Unfortunately, many of the “fruit” juice products you find in the supermarket aren’t even fruit juice, just fruit flavored beverages imbued with chemicals that taste like fruit. Many of these products are basically fruit-flavored sugar water.
Even if you’re drinking 100% fruit juice (organic, natural, made in your own juicer, blah, blah, blah), it is still a problem. Fruit juice often has had the fiber taken out and the main thing left is the sugar, now concentrated. Despite their healthy image and brilliant marketing, many fruit juice products contain the same amount of sugar as sugar-sweetened beverages.
A typical glass of orange juice contains 4 oranges. One serving of orange juice (an 8-ounce glass) contains 22 grams of sugar. By comparison, 8-ounces of Dr. Pepper (pick your soda) contains 27 grams of sugar.
One simple solution is not to drink your calories. Eat whole fruit – with the fiber. Try “spa water” recipes that use small amounts of fruit for flavoring. And when you absolutely need some juice, than make it a small glass.
How many oranges have you consumed in one sitting? The fiber in whole fruit increases satiety and also helps to metabolize the sugar in healthy ways. Since our diet is already so overloaded with sugar, big blasts of sugar tend to be bad for our metabolic health.
And what about blending up your own fruit smoothie at home?
Despite the popularity of smoothies, there’s surprisingly little research about the effects of smoothie fruit on the body versus whole fruit. But Robert Lustig, MD, professor of pediatrics at University of California, San Francisco, and author of Fat Chance: The Bitter Truth About Sugar, thinks smoothies are a no-no.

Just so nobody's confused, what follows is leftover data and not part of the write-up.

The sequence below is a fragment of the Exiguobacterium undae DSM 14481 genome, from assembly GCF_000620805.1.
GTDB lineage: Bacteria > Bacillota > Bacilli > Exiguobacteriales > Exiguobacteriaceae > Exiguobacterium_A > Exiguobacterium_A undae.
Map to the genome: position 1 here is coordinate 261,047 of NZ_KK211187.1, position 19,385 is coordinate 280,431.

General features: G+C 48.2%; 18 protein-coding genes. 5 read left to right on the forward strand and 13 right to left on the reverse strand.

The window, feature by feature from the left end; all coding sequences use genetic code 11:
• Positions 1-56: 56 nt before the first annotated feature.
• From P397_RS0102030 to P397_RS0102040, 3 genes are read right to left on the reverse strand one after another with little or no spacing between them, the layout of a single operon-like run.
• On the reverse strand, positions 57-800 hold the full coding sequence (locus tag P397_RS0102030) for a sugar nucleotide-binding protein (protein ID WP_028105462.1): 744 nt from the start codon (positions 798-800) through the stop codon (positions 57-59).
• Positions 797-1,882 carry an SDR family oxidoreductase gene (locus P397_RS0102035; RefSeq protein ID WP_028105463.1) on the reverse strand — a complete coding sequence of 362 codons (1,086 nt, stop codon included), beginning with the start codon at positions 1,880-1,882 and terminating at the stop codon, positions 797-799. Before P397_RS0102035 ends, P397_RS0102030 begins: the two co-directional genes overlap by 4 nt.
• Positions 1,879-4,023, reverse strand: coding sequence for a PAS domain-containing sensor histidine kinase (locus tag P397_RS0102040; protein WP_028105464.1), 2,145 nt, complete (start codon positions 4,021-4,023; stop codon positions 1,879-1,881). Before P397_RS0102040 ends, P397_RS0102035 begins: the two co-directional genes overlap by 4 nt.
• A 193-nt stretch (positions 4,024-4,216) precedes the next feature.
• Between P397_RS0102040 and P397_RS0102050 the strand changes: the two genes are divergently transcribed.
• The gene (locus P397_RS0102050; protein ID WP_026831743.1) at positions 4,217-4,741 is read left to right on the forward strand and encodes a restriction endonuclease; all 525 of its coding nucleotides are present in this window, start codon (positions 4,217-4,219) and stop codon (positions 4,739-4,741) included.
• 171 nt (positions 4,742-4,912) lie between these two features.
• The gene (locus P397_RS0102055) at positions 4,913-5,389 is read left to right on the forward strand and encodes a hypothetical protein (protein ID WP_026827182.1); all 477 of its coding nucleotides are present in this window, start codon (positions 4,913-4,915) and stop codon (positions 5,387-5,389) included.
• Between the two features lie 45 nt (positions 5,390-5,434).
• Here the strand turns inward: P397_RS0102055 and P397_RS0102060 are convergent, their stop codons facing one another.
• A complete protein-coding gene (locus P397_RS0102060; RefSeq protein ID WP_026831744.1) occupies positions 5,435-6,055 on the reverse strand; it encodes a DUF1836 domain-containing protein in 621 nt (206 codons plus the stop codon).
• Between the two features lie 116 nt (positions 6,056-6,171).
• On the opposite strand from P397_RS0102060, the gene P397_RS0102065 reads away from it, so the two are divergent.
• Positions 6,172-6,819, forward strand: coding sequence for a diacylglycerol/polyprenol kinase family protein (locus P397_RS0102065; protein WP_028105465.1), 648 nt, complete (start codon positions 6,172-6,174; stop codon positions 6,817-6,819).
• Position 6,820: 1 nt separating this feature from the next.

“The blades destroy the insoluble fiber, which means that the ‘gel’ that forms on the inside of the intestine has no structure,” he says. “The sugar is absorbed at a maximal rate, overwhelming the liver’s capacity to metabolize the sugar, and the excess sugar is turned into liver fat which is the precursor to metabolic syndrome.”
Dr. Lustig won’t begrudge you your glass of green slurry, provided it’s loaded with veggies. “The insoluble fiber is still destroyed, but so what?” he says. “If that’s the only way you can get your kale down your gullet, have at it.”
(Click here for a whole article on Smoothies in Time Magazine)
Below is a table showing the increase of sugar consumption from 1950 to 2000
Source: USDA Profiling Food Consumption in America